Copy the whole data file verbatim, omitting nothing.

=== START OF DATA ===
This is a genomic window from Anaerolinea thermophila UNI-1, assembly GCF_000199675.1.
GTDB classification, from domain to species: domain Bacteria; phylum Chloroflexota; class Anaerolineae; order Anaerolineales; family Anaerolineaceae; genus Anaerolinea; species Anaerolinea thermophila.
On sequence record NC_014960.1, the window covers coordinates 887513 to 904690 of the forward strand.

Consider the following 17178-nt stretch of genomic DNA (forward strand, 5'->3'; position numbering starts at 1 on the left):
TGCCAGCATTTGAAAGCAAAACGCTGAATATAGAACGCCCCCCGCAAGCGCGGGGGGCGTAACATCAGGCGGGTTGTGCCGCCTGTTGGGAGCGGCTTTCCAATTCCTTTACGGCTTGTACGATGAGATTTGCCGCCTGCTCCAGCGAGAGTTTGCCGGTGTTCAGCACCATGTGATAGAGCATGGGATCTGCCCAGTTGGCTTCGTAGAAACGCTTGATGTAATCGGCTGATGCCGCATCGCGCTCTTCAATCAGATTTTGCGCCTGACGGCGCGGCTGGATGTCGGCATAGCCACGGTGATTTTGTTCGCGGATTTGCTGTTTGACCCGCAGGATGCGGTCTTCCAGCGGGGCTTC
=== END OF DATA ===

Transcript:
This is a genomic window from Anaerolinea thermophila UNI-1, assembly GCF_000199675.1.
GTDB classification, from domain to species: domain Bacteria; phylum Chloroflexota; class Anaerolineae; order Anaerolineales; family Anaerolineaceae; genus Anaerolinea; species Anaerolinea thermophila.
On sequence record NC_014960.1, the window covers coordinates 887513 to 904690 of the forward strand.

Consider the following 17178-nt stretch of genomic DNA (forward strand, 5'->3'; position numbering starts at 1 on the left):
TGCCAGCATTTGAAAGCAAAACGCTGAATATAGAACGCCCCCCGCAAGCGCGGGGGGCGTAACATCAGGCGGGTTGTGCCGCCTGTTGGGAGCGGCTTTCCAATTCCTTTACGGCTTGTACGATGAGATTTGCCGCCTGCTCCAGCGAGAGTTTGCCGGTGTTCAGCACCATGTGATAGAGCATGGGATCTGCCCAGTTGGCTTCGTAGAAACGCTTGATGTAATCGGCTGATGCCGCATCGCGCTCTTCAATCAGATTTTGCGCCTGACGGCGCGGCTGGATGTCGGCATAGCCACGGTGATTTTGTTCGCGGATTTGCTGTTTGACCCGCAGGATGCGGTCTTCCAGCGGGGCTTC